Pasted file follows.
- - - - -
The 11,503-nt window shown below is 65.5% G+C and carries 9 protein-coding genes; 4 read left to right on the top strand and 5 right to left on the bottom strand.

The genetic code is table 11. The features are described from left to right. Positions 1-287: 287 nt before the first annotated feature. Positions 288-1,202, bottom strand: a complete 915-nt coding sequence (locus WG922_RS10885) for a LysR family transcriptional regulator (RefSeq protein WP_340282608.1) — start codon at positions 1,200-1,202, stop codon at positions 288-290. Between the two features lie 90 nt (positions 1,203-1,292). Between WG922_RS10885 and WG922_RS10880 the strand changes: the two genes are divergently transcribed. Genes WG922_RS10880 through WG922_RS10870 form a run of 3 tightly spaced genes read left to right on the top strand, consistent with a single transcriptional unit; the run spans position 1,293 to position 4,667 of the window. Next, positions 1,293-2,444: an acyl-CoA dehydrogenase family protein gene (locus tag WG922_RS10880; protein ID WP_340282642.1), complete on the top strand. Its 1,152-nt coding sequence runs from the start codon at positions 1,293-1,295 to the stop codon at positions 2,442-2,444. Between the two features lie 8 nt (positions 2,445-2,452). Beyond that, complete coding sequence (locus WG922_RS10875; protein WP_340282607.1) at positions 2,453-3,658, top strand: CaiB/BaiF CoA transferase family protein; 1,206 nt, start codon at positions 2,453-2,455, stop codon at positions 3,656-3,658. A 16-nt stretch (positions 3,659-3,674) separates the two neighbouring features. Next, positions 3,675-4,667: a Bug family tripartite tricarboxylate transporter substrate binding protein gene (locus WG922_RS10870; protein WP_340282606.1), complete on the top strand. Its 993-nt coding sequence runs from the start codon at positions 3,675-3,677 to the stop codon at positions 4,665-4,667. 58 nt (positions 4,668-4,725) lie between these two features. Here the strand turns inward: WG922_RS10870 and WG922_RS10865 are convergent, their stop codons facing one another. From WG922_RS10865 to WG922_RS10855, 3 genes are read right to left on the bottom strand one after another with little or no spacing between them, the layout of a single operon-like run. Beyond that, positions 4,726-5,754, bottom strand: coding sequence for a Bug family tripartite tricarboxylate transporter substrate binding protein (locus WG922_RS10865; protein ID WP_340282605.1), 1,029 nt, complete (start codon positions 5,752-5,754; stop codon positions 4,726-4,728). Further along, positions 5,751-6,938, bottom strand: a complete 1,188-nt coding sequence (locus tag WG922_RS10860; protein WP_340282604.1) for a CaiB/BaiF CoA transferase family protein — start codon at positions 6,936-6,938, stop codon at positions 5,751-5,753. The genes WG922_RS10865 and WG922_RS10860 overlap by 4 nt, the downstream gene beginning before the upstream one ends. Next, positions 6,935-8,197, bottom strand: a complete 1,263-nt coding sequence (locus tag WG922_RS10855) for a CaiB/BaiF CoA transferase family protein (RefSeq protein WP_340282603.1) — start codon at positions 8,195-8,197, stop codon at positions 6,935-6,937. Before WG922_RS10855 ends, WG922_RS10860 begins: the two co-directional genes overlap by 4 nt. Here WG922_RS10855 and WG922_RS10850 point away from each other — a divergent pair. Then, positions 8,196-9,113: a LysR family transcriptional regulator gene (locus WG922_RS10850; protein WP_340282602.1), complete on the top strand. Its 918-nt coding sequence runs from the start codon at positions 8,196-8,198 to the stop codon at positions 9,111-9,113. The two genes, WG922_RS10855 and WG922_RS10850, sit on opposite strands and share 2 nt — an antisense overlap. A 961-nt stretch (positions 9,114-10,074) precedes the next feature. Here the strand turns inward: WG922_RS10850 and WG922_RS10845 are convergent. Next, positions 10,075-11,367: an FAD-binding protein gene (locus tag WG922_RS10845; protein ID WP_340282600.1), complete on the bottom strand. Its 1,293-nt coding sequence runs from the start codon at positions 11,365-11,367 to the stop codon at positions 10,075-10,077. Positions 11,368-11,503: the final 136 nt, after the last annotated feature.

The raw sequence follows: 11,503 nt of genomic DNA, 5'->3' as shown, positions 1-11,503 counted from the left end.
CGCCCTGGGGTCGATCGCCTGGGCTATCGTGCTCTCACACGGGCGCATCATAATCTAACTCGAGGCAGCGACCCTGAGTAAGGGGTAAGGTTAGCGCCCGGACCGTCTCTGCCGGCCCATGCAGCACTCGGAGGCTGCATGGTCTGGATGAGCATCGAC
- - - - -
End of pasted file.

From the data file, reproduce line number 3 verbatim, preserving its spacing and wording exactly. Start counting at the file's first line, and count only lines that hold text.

The raw sequence follows: 11,503 nt of genomic DNA, 5'->3' as shown, positions 1-11,503 counted from the left end.